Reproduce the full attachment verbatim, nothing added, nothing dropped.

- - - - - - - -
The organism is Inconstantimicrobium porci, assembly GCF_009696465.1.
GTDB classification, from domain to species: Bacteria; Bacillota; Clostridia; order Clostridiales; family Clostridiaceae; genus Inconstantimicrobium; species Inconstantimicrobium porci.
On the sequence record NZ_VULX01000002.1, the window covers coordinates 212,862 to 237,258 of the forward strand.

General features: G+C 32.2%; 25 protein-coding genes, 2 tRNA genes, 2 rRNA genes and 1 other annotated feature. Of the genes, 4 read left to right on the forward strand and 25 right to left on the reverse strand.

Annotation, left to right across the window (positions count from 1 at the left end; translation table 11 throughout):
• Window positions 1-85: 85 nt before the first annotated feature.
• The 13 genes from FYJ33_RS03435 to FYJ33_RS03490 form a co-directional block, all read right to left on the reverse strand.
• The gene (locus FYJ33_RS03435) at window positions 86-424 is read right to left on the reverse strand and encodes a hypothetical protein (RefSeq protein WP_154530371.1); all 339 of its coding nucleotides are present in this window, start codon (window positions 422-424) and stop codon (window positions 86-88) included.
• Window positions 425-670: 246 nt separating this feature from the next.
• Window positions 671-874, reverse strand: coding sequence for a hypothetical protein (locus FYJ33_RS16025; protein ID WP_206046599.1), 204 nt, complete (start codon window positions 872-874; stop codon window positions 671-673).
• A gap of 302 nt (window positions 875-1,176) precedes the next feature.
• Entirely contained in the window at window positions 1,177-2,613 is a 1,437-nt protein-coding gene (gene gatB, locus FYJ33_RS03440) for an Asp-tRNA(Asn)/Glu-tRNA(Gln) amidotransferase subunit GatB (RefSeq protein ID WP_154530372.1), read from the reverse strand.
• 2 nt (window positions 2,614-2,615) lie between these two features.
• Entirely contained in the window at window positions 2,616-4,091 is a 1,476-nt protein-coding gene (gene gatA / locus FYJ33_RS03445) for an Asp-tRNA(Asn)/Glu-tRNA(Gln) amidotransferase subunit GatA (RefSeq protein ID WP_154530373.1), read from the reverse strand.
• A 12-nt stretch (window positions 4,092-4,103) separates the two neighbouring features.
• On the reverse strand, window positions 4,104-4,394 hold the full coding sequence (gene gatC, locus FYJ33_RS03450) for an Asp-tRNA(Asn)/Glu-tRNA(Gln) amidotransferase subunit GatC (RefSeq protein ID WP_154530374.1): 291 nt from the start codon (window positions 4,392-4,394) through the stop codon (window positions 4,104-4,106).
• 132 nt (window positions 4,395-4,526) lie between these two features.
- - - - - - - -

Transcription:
The organism is Inconstantimicrobium porci, assembly GCF_009696465.1.
GTDB classification, from domain to species: Bacteria; Bacillota; Clostridia; order Clostridiales; family Clostridiaceae; genus Inconstantimicrobium; species Inconstantimicrobium porci.
On the sequence record NZ_VULX01000002.1, the window covers coordinates 212,862 to 237,258 of the forward strand.

General features: G+C 32.2%; 25 protein-coding genes, 2 tRNA genes, 2 rRNA genes and 1 other annotated feature. Of the genes, 4 read left to right on the forward strand and 25 right to left on the reverse strand.

Annotation, left to right across the window (positions count from 1 at the left end; translation table 11 throughout):
• Window positions 1-85: 85 nt before the first annotated feature.
• The 13 genes from FYJ33_RS03435 to FYJ33_RS03490 form a co-directional block, all read right to left on the reverse strand.
• The gene (locus FYJ33_RS03435) at window positions 86-424 is read right to left on the reverse strand and encodes a hypothetical protein (RefSeq protein WP_154530371.1); all 339 of its coding nucleotides are present in this window, start codon (window positions 422-424) and stop codon (window positions 86-88) included.
• Window positions 425-670: 246 nt separating this feature from the next.
• Window positions 671-874, reverse strand: coding sequence for a hypothetical protein (locus FYJ33_RS16025; protein ID WP_206046599.1), 204 nt, complete (start codon window positions 872-874; stop codon window positions 671-673).
• A gap of 302 nt (window positions 875-1,176) precedes the next feature.
• Entirely contained in the window at window positions 1,177-2,613 is a 1,437-nt protein-coding gene (gene gatB, locus FYJ33_RS03440) for an Asp-tRNA(Asn)/Glu-tRNA(Gln) amidotransferase subunit GatB (RefSeq protein ID WP_154530372.1), read from the reverse strand.
• 2 nt (window positions 2,614-2,615) lie between these two features.
• Entirely contained in the window at window positions 2,616-4,091 is a 1,476-nt protein-coding gene (gene gatA / locus FYJ33_RS03445) for an Asp-tRNA(Asn)/Glu-tRNA(Gln) amidotransferase subunit GatA (RefSeq protein ID WP_154530373.1), read from the reverse strand.
• A 12-nt stretch (window positions 4,092-4,103) separates the two neighbouring features.
• On the reverse strand, window positions 4,104-4,394 hold the full coding sequence (gene gatC, locus FYJ33_RS03450) for an Asp-tRNA(Asn)/Glu-tRNA(Gln) amidotransferase subunit GatC (RefSeq protein ID WP_154530374.1): 291 nt from the start codon (window positions 4,392-4,394) through the stop codon (window positions 4,104-4,106).
• 132 nt (window positions 4,395-4,526) lie between these two features.